300 Weatherby

Of the two cartridges, the .300 Weatherby is the longer of the two, with an average measurement of 3.55″ in overall length. Bullet weights range anywhere from 150 grains up to 220 grains.

300 Winchester Mag

The .300 Win Mag is a bit shorter, with an average measurement of 3.34″ in overall length. Bullet weights range anywhere from 150 grains to 190 grains.

Gun Capabilities

What is the main way you intend to use your new rifle? Answering that question can help you determine which caliber to choose and the exact type of rifle to select in that caliber. Some guns and calibers are better suited to certain applications than others, and if your intended use doesn’t match the caliber’s capabilities, then it becomes an easier choice to make.

Whichever you choose, they’re both perfectly capable of taking the entire range of game animals in North America, and both are well-suited for a light rifle on safari in Africa.

300 Weatherby

The .300 Weatherby is a fast, hard-hitting cartridge, driving a 180-grain bullet to a muzzle velocity of 3250 fps with over 4,000 ft.-lbs. of energy at the muzzle. This means that the .300 Weatherby has a flatter trajectory and better resists wind deflection, but the trade-off is an increase in recoil.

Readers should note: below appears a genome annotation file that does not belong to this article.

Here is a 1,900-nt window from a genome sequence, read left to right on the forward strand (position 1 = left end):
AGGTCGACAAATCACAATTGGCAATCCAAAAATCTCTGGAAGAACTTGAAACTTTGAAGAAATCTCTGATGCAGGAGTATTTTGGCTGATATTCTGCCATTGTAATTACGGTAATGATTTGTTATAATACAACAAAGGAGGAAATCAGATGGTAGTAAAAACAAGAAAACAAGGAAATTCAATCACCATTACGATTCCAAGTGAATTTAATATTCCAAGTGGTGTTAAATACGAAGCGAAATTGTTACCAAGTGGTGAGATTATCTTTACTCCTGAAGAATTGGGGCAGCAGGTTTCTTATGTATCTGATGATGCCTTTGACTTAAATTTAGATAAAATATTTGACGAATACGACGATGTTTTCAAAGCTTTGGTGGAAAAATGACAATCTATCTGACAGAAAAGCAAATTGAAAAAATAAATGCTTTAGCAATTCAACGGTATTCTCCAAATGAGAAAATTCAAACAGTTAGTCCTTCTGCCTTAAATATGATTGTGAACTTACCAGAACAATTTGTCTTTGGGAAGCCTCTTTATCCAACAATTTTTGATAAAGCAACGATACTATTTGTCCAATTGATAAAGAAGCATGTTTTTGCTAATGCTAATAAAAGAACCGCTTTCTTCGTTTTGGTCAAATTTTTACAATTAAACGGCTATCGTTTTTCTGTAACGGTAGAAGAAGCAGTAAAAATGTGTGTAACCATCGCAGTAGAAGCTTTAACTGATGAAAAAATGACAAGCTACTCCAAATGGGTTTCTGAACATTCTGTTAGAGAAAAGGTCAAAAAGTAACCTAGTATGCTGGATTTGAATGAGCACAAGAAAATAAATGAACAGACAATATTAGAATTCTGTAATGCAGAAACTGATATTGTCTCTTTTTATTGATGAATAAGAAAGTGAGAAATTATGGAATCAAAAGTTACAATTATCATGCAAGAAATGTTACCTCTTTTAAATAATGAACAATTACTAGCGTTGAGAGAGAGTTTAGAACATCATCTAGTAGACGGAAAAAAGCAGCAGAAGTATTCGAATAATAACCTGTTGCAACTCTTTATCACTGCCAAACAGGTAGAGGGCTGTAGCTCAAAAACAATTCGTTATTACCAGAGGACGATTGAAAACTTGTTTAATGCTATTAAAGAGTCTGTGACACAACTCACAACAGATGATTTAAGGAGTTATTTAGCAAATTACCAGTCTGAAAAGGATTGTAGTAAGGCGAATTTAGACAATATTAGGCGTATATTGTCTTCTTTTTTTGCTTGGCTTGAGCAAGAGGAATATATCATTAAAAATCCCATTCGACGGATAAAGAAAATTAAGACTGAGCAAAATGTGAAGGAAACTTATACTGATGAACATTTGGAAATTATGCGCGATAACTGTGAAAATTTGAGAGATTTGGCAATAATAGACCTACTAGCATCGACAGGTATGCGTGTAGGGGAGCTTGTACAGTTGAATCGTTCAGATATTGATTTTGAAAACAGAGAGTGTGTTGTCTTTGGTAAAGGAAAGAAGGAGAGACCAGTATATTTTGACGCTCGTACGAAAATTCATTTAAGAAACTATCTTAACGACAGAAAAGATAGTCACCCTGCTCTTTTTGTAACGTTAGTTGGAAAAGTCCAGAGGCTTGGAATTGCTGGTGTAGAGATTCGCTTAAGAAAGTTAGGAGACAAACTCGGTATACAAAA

If you’re shooting at great distances, then this is the better of the two rounds, but for many people and purposes, it is more powerful than what is really needed.

300 Winchester Mag

With a muzzle velocity of 2960 fps, the .300 Win Mag is the slower of the two cartridges. When sighted in at 200 yards and using 180-grain bullets from each, you’ll notice more drop and less energy from the Winchester cartridge than the Weatherby cartridge once you get out to longer distances.

The .300 Win Mag will drop 19.3 inches at 400 yards, which is just shy of four inches more than the .300 Weatherby’s 15.6-inch drop. At 500 yards, the .300 Win Mag’s drop is 38.7 inches, or a full seven inches more than the .300 Weatherby. There’s also a 400 ft.-lb. difference in energy between the two at that distance.


Ammunition Availability

Right now, finding ammunition is harder than it has ever been before. Unless you’re shooting a really obscure cartridge, it can be a challenge to find the most popular cartridges – especially if you wait to start looking until right before hunting season begins.